Kiwi are flightless birds endemic to New Zealand, their are the only bird to have nostrils at the end of their very long bill and by far the smallest living ratites.
There are two species of Kiwi’s in New Zealand, the Brown Kiwi and the Spotted Kiwi. Within these two species are six varieties of Kiwi: Little Spotted Kiwi, North Island Brown Kiwi, Great Spotted Kiwi, Okarita Brown, Stewart island Brown, Haast Brown
The New Zealand Kaka, also known as Kākā, (Nestor meridionalis) is a New Zealand parrot endemic to the native forests of New Zealand.
The New Zealand Kaka lives in lowland and mid-altitude native forest. Its strongholds are currently the offshore reserves of Kapiti Island, Codfish Island and Little Barrier Island. It is breeding rapidly in the mainland island sanctuary at Zealandia (Karori Wildlife Sanctuary), with over 300 birds banded since their reintroduction in 2002.
The Saddlebacks or Tieke, its taxonomic family is also known as “wattlebirds”. All members of this family have coloured fleshy appendages on either side of the beak known as “wattles”. In the case of the saddlebacks, they are a vivid red in colour.
Tieke were once widespread throughout New Zealand’s mainland and island forests. Their decline began in the mid 19th century, both North Island saddleback (Philesturnus rufusater) and South Island saddleback (P. carunculatus) were close to extinction. The most endangered of the two species is the South Island saddleback, with only 650 birds in existence.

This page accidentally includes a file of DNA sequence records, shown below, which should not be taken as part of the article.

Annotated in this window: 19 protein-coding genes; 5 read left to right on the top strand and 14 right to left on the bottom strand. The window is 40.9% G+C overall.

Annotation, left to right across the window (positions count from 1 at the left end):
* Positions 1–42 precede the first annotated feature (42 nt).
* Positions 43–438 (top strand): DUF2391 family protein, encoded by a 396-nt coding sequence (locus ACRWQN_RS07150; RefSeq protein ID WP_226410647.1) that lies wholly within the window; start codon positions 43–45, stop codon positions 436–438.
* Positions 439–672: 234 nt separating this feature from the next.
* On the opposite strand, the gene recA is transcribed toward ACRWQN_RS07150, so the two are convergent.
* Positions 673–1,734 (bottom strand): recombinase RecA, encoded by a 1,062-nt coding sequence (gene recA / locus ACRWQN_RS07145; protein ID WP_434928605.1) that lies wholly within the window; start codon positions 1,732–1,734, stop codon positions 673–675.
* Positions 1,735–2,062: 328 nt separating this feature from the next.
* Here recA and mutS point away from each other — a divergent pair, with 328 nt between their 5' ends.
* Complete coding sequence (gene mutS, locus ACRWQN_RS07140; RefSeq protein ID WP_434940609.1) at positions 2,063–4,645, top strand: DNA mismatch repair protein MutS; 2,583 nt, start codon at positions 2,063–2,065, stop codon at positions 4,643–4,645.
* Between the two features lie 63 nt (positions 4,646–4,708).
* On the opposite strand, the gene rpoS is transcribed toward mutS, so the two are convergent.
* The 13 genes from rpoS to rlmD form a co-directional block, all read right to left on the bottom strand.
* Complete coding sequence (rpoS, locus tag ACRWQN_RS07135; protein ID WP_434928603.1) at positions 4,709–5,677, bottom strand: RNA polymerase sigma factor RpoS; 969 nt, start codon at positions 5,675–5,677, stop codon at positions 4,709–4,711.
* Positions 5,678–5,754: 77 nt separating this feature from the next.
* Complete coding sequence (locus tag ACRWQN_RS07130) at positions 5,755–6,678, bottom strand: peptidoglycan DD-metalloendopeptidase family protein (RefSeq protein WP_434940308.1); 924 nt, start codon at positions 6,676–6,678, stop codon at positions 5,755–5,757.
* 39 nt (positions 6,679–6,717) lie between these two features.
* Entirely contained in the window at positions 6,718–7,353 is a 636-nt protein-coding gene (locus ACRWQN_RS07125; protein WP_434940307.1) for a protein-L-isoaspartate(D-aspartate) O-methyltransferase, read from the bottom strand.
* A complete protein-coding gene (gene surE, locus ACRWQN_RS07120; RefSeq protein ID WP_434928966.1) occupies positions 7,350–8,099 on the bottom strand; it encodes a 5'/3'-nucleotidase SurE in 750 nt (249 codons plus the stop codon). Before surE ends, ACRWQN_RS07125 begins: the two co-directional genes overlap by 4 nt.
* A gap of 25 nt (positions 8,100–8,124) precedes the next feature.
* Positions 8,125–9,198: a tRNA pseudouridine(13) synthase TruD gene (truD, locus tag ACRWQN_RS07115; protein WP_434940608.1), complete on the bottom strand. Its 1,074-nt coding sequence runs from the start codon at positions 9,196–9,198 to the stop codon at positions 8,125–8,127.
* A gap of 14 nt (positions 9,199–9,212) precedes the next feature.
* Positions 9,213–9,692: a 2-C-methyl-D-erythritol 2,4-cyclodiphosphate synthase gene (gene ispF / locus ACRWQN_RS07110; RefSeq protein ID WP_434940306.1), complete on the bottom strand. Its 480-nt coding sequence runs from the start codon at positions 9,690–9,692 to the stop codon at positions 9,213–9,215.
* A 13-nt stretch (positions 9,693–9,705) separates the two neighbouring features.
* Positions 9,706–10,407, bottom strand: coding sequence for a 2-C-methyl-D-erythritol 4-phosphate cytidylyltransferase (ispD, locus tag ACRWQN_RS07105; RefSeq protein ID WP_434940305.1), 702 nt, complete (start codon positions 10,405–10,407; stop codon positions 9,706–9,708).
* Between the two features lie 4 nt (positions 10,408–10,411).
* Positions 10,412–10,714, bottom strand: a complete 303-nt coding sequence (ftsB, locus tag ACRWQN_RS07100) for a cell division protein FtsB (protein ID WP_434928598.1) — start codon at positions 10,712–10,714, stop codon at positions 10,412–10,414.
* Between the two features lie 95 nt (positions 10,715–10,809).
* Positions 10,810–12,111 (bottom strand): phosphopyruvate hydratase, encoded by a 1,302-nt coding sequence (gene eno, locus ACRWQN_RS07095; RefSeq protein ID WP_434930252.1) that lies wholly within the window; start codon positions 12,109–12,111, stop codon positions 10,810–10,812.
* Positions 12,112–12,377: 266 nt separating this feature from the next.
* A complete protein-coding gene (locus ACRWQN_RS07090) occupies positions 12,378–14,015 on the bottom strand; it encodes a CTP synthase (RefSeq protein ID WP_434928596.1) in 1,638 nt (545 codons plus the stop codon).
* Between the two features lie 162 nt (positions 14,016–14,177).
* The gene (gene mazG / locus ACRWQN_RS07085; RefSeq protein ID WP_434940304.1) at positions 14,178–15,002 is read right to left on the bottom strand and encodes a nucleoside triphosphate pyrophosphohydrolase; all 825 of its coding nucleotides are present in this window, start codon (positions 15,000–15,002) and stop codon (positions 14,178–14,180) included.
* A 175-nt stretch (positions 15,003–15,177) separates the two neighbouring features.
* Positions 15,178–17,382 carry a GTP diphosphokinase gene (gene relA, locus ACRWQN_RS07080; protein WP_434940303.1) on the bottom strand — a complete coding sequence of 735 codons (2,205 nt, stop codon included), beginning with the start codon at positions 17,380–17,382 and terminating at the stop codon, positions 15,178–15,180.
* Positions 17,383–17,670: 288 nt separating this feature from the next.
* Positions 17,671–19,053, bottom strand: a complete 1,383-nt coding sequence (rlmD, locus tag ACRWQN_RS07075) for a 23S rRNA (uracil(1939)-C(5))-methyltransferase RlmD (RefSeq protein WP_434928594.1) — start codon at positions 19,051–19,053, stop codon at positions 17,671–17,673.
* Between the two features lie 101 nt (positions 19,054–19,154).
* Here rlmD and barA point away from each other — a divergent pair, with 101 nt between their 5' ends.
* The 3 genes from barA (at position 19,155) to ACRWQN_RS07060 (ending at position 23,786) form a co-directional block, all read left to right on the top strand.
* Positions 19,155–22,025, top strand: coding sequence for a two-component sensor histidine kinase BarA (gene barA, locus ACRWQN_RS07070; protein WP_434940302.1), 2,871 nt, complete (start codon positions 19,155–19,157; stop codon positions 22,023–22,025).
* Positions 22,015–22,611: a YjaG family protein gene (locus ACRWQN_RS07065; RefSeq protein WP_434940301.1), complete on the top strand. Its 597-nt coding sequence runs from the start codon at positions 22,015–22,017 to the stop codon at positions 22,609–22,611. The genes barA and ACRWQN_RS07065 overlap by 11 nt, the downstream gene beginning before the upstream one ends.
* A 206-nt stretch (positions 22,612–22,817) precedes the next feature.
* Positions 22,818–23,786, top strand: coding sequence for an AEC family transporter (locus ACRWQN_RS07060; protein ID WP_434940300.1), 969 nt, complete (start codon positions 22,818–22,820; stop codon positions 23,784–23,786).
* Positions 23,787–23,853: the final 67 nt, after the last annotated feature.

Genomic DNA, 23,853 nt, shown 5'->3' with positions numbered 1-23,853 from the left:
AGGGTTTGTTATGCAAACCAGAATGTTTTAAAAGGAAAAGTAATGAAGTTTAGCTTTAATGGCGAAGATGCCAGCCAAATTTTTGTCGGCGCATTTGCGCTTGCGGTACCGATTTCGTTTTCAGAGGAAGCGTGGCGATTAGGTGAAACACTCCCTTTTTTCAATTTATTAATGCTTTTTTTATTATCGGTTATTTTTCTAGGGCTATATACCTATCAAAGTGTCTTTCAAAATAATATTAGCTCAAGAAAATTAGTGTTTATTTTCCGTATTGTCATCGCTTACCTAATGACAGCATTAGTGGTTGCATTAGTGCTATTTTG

The North Island saddleback is now resident on nine large islands (7,000 ha) and is in a favourable position to survive. The South Island species is on 11 smaller islands (500 ha) and it needs translocating onto further predator-free islands if it is to recover.
Kōkako are endangered forest birds which are endemic to New Zealand. There are two sub-species of Kōkako, the North Island Kōkako and the South Island Kōkako. Kōkako declines were undoubtedly caused by forest clearance, and the introduction of predators.
In Māori myth, it was the Kōkako that gave Maui water as he fought the sun. The kōkako filled its wattles with water and brought it to Maui. His thirst quenched, Maui rewarded the kōkako by making its legs long and slender, enabling the bird to bound through the forest with ease in search of food.